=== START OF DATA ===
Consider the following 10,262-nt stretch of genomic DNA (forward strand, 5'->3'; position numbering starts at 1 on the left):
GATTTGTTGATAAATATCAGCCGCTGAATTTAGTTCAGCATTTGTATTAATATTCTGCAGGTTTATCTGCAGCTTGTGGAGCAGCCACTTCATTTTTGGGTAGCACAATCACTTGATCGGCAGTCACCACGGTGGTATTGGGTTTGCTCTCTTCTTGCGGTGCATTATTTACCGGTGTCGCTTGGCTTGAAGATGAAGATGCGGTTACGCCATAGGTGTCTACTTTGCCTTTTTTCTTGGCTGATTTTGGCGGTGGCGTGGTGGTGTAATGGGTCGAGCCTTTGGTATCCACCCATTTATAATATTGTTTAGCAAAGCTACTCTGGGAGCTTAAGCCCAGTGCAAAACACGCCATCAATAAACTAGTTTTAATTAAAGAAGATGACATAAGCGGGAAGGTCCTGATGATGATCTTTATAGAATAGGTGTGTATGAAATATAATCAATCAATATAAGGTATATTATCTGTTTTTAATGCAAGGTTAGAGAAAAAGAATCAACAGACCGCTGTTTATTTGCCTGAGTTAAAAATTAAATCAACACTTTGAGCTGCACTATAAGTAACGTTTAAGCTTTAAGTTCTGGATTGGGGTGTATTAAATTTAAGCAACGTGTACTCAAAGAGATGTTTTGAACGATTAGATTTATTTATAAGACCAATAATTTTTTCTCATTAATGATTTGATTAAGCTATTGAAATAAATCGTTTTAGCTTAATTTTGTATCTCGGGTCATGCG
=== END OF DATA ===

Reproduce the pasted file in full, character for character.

Consider the following 10,262-nt stretch of genomic DNA (forward strand, 5'->3'; position numbering starts at 1 on the left):
GATTTGTTGATAAATATCAGCCGCTGAATTTAGTTCAGCATTTGTATTAATATTCTGCAGGTTTATCTGCAGCTTGTGGAGCAGCCACTTCATTTTTGGGTAGCACAATCACTTGATCGGCAGTCACCACGGTGGTATTGGGTTTGCTCTCTTCTTGCGGTGCATTATTTACCGGTGTCGCTTGGCTTGAAGATGAAGATGCGGTTACGCCATAGGTGTCTACTTTGCCTTTTTTCTTGGCTGATTTTGGCGGTGGCGTGGTGGTGTAATGGGTCGAGCCTTTGGTATCCACCCATTTATAATATTGTTTAGCAAAGCTACTCTGGGAGCTTAAGCCCAGTGCAAAACACGCCATCAATAAACTAGTTTTAATTAAAGAAGATGACATAAGCGGGAAGGTCCTGATGATGATCTTTATAGAATAGGTGTGTATGAAATATAATCAATCAATATAAGGTATATTATCTGTTTTTAATGCAAGGTTAGAGAAAAAGAATCAACAGACCGCTGTTTATTTGCCTGAGTTAAAAATTAAATCAACACTTTGAGCTGCACTATAAGTAACGTTTAAGCTTTAAGTTCTGGATTGGGGTGTATTAAATTTAAGCAACGTGTACTCAAAGAGATGTTTTGAACGATTAGATTTATTTATAAGACCAATAATTTTTTCTCATTAATGATTTGATTAAGCTATTGAAATAAATCGTTTTAGCTTAATTTTGTATCTCGGGTCATGCG